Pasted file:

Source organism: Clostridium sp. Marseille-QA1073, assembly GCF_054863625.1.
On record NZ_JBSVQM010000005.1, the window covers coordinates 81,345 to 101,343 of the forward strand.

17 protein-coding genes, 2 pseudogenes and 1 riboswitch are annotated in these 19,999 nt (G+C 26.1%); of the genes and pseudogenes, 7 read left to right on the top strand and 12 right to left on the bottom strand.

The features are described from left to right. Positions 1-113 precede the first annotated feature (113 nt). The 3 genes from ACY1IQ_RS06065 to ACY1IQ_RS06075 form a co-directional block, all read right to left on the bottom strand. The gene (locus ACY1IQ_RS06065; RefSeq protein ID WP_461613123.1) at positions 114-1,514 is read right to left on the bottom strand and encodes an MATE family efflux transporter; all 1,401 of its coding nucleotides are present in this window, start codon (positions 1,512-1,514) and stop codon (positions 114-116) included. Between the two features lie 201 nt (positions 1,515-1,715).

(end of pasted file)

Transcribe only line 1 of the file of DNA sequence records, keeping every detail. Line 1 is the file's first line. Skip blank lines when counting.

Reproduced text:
Source organism: Clostridium sp. Marseille-QA1073, assembly GCF_054863625.1.